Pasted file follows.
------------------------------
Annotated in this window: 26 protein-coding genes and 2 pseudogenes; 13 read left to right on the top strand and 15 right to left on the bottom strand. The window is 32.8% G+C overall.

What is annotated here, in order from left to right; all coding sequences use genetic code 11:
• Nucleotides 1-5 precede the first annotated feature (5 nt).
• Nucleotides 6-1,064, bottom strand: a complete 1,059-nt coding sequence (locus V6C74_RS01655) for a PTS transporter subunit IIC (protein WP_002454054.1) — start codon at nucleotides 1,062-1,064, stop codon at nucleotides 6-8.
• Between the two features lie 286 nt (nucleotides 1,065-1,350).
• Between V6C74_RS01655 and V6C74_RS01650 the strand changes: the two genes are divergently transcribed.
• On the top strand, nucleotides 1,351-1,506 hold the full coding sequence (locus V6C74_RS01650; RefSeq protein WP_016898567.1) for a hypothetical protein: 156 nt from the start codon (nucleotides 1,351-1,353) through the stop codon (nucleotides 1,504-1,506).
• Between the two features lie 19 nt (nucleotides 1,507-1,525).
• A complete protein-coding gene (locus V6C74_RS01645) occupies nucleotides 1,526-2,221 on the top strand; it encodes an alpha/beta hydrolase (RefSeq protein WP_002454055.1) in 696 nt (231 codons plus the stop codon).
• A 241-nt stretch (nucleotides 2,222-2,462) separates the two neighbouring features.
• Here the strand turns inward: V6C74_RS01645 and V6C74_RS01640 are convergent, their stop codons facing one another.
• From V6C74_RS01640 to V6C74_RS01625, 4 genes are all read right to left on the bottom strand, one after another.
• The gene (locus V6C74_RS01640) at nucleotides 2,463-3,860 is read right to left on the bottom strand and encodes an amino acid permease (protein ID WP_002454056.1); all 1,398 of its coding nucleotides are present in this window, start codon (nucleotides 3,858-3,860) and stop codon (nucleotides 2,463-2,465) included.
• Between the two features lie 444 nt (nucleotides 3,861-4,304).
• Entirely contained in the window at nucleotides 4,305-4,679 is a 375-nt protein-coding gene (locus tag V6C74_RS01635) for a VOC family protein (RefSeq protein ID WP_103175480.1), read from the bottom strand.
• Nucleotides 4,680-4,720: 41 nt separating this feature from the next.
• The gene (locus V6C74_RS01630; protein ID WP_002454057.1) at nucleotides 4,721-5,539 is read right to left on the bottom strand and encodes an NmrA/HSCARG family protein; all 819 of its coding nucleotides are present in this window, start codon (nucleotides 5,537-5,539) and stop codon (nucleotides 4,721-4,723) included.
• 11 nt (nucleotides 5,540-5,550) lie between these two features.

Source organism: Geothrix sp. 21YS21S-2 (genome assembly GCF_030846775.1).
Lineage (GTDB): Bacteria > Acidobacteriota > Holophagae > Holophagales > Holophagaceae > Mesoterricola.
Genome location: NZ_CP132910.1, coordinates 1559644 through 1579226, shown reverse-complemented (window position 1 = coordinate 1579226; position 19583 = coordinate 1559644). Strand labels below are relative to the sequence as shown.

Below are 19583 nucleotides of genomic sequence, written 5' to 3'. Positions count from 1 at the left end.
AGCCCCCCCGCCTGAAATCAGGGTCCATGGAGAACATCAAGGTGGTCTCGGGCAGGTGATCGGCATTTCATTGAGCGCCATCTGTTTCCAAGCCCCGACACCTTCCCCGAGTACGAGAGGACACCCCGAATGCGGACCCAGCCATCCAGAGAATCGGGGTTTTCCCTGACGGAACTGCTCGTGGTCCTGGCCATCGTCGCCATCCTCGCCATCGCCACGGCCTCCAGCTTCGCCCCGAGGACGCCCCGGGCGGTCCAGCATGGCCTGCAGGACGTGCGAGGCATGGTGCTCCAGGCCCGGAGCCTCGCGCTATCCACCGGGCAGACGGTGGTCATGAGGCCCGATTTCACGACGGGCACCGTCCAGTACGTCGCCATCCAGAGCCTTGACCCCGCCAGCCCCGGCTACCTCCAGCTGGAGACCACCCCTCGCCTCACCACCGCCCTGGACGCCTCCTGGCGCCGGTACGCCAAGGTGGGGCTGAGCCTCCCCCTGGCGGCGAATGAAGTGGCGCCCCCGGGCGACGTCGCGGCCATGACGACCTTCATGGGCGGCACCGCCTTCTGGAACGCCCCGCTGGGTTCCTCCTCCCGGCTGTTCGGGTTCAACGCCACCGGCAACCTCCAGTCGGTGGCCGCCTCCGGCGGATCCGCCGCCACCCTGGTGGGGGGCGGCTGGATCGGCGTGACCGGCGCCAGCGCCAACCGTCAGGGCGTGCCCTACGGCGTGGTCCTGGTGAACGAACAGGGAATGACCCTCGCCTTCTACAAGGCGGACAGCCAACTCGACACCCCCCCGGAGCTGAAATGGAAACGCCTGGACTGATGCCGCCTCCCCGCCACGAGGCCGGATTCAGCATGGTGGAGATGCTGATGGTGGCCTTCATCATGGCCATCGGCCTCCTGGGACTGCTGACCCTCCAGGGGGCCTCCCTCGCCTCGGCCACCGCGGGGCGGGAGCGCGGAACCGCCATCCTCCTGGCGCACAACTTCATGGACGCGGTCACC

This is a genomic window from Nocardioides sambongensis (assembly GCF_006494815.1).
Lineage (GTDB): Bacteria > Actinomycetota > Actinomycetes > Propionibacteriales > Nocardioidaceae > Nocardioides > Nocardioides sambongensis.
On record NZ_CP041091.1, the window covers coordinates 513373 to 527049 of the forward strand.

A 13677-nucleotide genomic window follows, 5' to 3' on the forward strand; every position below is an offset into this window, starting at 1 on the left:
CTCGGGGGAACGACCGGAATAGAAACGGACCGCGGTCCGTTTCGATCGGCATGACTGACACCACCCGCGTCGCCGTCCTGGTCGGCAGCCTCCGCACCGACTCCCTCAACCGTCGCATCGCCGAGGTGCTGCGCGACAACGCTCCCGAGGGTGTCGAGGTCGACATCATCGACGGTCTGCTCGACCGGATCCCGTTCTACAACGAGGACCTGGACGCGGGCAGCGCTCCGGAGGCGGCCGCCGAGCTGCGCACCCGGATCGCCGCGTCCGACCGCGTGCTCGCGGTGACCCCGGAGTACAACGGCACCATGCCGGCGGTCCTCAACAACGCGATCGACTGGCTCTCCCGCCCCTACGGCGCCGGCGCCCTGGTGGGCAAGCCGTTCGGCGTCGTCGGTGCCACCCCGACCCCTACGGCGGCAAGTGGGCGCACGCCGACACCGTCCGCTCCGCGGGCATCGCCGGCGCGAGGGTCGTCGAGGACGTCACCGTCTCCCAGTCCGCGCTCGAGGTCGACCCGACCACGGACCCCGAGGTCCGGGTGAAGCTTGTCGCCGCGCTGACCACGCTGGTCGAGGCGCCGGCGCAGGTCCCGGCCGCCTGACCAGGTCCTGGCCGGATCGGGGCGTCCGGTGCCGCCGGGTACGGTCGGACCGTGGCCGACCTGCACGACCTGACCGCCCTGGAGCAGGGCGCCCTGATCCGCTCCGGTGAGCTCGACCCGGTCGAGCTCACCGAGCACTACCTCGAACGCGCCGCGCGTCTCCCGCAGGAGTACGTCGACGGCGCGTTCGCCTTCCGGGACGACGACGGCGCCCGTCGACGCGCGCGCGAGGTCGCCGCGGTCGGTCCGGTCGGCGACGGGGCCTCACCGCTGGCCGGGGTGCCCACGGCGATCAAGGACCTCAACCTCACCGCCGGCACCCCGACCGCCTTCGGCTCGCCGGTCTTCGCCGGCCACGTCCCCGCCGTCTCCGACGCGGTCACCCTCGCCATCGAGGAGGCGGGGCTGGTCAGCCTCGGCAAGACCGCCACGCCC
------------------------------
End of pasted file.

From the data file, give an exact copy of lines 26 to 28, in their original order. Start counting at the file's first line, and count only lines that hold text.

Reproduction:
On record NZ_CP041091.1, the window covers coordinates 513373 to 527049 of the forward strand.

A 13677-nucleotide genomic window follows, 5' to 3' on the forward strand; every position below is an offset into this window, starting at 1 on the left:
CTCGGGGGAACGACCGGAATAGAAACGGACCGCGGTCCGTTTCGATCGGCATGACTGACACCACCCGCGTCGCCGTCCTGGTCGGCAGCCTCCGCACCGACTCCCTCAACCGTCGCATCGCCGAGGTGCTGCGCGACAACGCTCCCGAGGGTGTCGAGGTCGACATCATCGACGGTCTGCTCGACCGGATCCCGTTCTACAACGAGGACCTGGACGCGGGCAGCGCTCCGGAGGCGGCCGCCGAGCTGCGCACCCGGATCGCCGCGTCCGACCGCGTGCTCGCGGTGACCCCGGAGTACAACGGCACCATGCCGGCGGTCCTCAACAACGCGATCGACTGGCTCTCCCGCCCCTACGGCGCCGGCGCCCTGGTGGGCAAGCCGTTCGGCGTCGTCGGTGCCACCCCGACCCCTACGGCGGCAAGTGGGCGCACGCCGACACCGTCCGCTCCGCGGGCATCGCCGGCGCGAGGGTCGTCGAGGACGTCACCGTCTCCCAGTCCGCGCTCGAGGTCGACCCGACCACGGACCCCGAGGTCCGGGTGAAGCTTGTCGCCGCGCTGACCACGCTGGTCGAGGCGCCGGCGCAGGTCCCGGCCGCCTGACCAGGTCCTGGCCGGATCGGGGCGTCCGGTGCCGCCGGGTACGGTCGGACCGTGGCCGACCTGCACGACCTGACCGCCCTGGAGCAGGGCGCCCTGATCCGCTCCGGTGAGCTCGACCCGGTCGAGCTCACCGAGCACTACCTCGAACGCGCCGCGCGTCTCCCGCAGGAGTACGTCGACGGCGCGTTCGCCTTCCGGGACGACGACGGCGCCCGTCGACGCGCGCGCGAGGTCGCCGCGGTCGGTCCGGTCGGCGACGGGGCCTCACCGCTGGCCGGGGTGCCCACGGCGATCAAGGACCTCAACCTCACCGCCGGCACCCCGACCGCCTTCGGCTCGCCGGTCTTCGCCGGCCACGTCCCCGCCGTCTCCGACGCGGTCACCCTCGCCATCGAGGAGGCGGGGCTGGTCAGCCTCGGCAAGACCGCCACGCCC